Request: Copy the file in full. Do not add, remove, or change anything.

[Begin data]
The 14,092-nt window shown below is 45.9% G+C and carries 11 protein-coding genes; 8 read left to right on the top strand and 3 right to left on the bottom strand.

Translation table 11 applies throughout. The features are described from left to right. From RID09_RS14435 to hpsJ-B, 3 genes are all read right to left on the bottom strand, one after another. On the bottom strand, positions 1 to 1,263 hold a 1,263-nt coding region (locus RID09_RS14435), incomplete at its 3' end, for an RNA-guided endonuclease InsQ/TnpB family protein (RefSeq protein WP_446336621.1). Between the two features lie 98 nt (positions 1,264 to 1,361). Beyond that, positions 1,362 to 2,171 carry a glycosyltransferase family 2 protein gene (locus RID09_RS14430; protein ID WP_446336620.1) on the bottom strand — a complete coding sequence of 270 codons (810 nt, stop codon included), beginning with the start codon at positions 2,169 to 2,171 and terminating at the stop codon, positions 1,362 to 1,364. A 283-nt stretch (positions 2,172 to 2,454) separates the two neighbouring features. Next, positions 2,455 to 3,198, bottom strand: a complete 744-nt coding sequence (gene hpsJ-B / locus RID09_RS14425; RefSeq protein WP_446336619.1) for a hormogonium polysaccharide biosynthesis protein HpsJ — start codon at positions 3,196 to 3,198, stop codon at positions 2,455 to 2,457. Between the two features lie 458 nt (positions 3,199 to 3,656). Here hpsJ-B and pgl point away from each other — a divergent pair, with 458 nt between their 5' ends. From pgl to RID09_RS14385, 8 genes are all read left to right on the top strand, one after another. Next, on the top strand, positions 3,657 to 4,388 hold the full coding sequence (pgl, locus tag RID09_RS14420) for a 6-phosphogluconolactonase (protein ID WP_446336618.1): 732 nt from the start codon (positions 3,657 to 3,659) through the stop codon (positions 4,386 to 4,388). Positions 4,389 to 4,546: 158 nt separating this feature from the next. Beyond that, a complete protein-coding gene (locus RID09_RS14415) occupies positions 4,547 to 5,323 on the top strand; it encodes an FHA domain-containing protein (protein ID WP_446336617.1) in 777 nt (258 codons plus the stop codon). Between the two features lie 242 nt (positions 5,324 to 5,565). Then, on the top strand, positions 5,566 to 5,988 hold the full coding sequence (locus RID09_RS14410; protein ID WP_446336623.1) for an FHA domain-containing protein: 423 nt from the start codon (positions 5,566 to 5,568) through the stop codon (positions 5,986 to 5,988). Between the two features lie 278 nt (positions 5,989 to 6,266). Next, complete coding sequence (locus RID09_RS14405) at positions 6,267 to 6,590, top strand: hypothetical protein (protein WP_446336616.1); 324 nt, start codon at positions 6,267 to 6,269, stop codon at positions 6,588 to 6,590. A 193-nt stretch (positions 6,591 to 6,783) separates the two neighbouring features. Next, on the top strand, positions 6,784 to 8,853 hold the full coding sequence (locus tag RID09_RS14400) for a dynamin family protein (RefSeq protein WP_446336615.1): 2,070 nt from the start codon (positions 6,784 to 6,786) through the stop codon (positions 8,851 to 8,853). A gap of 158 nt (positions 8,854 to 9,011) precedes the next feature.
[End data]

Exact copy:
The 14,092-nt window shown below is 45.9% G+C and carries 11 protein-coding genes; 8 read left to right on the top strand and 3 right to left on the bottom strand.

Translation table 11 applies throughout. The features are described from left to right. From RID09_RS14435 to hpsJ-B, 3 genes are all read right to left on the bottom strand, one after another. On the bottom strand, positions 1 to 1,263 hold a 1,263-nt coding region (locus RID09_RS14435), incomplete at its 3' end, for an RNA-guided endonuclease InsQ/TnpB family protein (RefSeq protein WP_446336621.1). Between the two features lie 98 nt (positions 1,264 to 1,361). Beyond that, positions 1,362 to 2,171 carry a glycosyltransferase family 2 protein gene (locus RID09_RS14430; protein ID WP_446336620.1) on the bottom strand — a complete coding sequence of 270 codons (810 nt, stop codon included), beginning with the start codon at positions 2,169 to 2,171 and terminating at the stop codon, positions 1,362 to 1,364. A 283-nt stretch (positions 2,172 to 2,454) separates the two neighbouring features. Next, positions 2,455 to 3,198, bottom strand: a complete 744-nt coding sequence (gene hpsJ-B / locus RID09_RS14425; RefSeq protein WP_446336619.1) for a hormogonium polysaccharide biosynthesis protein HpsJ — start codon at positions 3,196 to 3,198, stop codon at positions 2,455 to 2,457. Between the two features lie 458 nt (positions 3,199 to 3,656). Here hpsJ-B and pgl point away from each other — a divergent pair, with 458 nt between their 5' ends. From pgl to RID09_RS14385, 8 genes are all read left to right on the top strand, one after another. Next, on the top strand, positions 3,657 to 4,388 hold the full coding sequence (pgl, locus tag RID09_RS14420) for a 6-phosphogluconolactonase (protein ID WP_446336618.1): 732 nt from the start codon (positions 3,657 to 3,659) through the stop codon (positions 4,386 to 4,388). Positions 4,389 to 4,546: 158 nt separating this feature from the next. Beyond that, a complete protein-coding gene (locus RID09_RS14415) occupies positions 4,547 to 5,323 on the top strand; it encodes an FHA domain-containing protein (protein ID WP_446336617.1) in 777 nt (258 codons plus the stop codon). Between the two features lie 242 nt (positions 5,324 to 5,565). Then, on the top strand, positions 5,566 to 5,988 hold the full coding sequence (locus RID09_RS14410; protein ID WP_446336623.1) for an FHA domain-containing protein: 423 nt from the start codon (positions 5,566 to 5,568) through the stop codon (positions 5,986 to 5,988). Between the two features lie 278 nt (positions 5,989 to 6,266). Next, complete coding sequence (locus RID09_RS14405) at positions 6,267 to 6,590, top strand: hypothetical protein (protein WP_446336616.1); 324 nt, start codon at positions 6,267 to 6,269, stop codon at positions 6,588 to 6,590. A 193-nt stretch (positions 6,591 to 6,783) separates the two neighbouring features. Next, on the top strand, positions 6,784 to 8,853 hold the full coding sequence (locus tag RID09_RS14400) for a dynamin family protein (RefSeq protein WP_446336615.1): 2,070 nt from the start codon (positions 6,784 to 6,786) through the stop codon (positions 8,851 to 8,853). A gap of 158 nt (positions 8,854 to 9,011) precedes the next feature.